Kathy Petersen’s Blog

Catholics Don’t Worship Mary?

Posted in Bible, Christianity by Kathy on December 24, 2012

Let me start off by saying that I don’t know too much about Catholic theology as it differs from other Christian denominations. Growing up, there were no Catholics where I lived (or at least, I never knew any until at least my teenage years, and there still is no Catholic Church within 20 miles of my childhood home); Baptists, Methodists and Presbyterians a-plenty, along with smaller segments of many various other denominations, but no Catholics. In school (private, Christian school), we mostly stuck to things that all Christians had in common, though in our history lessons of Western civilization, of course we had to get into religious wars and Catholic dominance of Western Europe, etc., so I had a good overview of Catholicism generally. Since growing up, I’ve learned more about Catholicism, even engaging in a couple of online forums (fora?) for a short while, but never delving very deeply into it; and most of what I learned was from an anti- or at least non-Catholic position (or from pop culture, like the christening scene in The Godfather, and the Christmas Day Mass in While You Were Sleeping).

However, now I have several Catholic friends on facebook, and am currently living in an area that is predominantly Catholic, so I don’t want to unnecessarily offend Catholics, even if I do think they’re wrong; and at one point I previously said something to a Catholic about “praying to saints”, and she said that they don’t “pray to saints” as if praying to God, but rather asking them to intercede, just as you might call up a friend and ask them to pray for you about something; therefore, in order to meet Catholics where they are, I can’t go based on what I have read from non-Catholic sources about what Catholics believe, because they tend to reject such language. Yes, the non-Catholics are right in that Catholics pray to dead people, but Catholics reject the unbiblical insinuations of it, and put a Biblical (or quasi-Biblical) twist to it, so that they can hold what seem to be two contrary opinions at once. [I say “quasi-Biblical”, because I do agree that it is Biblical to ask people to pray for you, but that it is unbiblical (perhaps even demonic or approaching witchcraft) to communicate with the dead, and that there is nothing in the Bible that indicates that living Christians should ask dead Christians to intercede for them.]

So, Catholics claim they don’t “pray to dead people” in a bad/unbiblical sense, and they also claim they “don’t worship Mary” (another common charge leveled against Catholics by non-Catholics). No matter how many non-Catholic resources I could quote confirming Mary worship, Catholics wouldn’t accept them as truly understanding Catholicism, and they would brush off any such statements as being inaccurate, so I decided to go to the source. Just about every movie that depicts Catholics or Catholicism at all includes one person with a rosary necklace and/or praying the rosary, but I never knew exactly what it was; at some point I learned that the necklace is used as a reminder of the form of the prayer, with every bead being a different thing to say or think about, so that once you go all the way around the necklace, touching each bead and saying the right prayer attached to each bead, you were done. But here is the rosary from a Catholic source.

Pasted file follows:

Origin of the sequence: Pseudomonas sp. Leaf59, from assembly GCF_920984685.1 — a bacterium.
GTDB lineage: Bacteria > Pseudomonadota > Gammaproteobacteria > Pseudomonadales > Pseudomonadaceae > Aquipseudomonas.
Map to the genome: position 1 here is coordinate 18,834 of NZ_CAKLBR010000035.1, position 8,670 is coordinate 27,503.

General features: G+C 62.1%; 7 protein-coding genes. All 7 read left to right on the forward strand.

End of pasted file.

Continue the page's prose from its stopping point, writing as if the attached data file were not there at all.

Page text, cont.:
It starts off good enough with the Apostles’ Creed and the Lord’s Prayer, but then comes three Hail Marys. So God gets one prayer, while Mary gets three. Okay…. The first part of “Hail Mary” is taken from the Bible in which the angel Gabriel visits Mary and tells her that she will become pregnant and give birth to Jesus, but then it devolves into asking a dead person to intercede on behalf of the living — again, perfectly acceptable to Catholics, but nowhere said or implied in the Bible. Continuing the rosary is again something that no Christians so far as I know would have a problem with, “Glory be to the Father”, followed by the first “mystery” (there are 4 different types of mysteries, with 5 mysteries in each type — more on that later), then “Our Father”, then while contemplating the “mystery”, the person is to say 10 Hail Marys followed by another “Glory be to the Father”, then repeat the cycle with the 2nd, 3rd, 4th, and 5th mysteries, saying each mystery followed by “Our Father”, 10 Hail Marys and “Glory be to the Father”. Does anybody else see the problem of the ratio of praying to and hailing and honoring Mary vs. praying to and honoring God?

Now a brief sidetrack into the discussion of the “mysteries”. Most of the things in the “mysteries” are taken directly from the Bible, and are basically just a recitation or repetition of stories in the Bible, although with some occasional non-Biblical/extra-Biblical things thrown in — but for the most part, are things that no Christian would disagree with until… the last two of the “Glorious Mysteries”, “The Assumption” and “The Coronation”. Having read that, I just have to say, “WOW!!” Whoo, boy!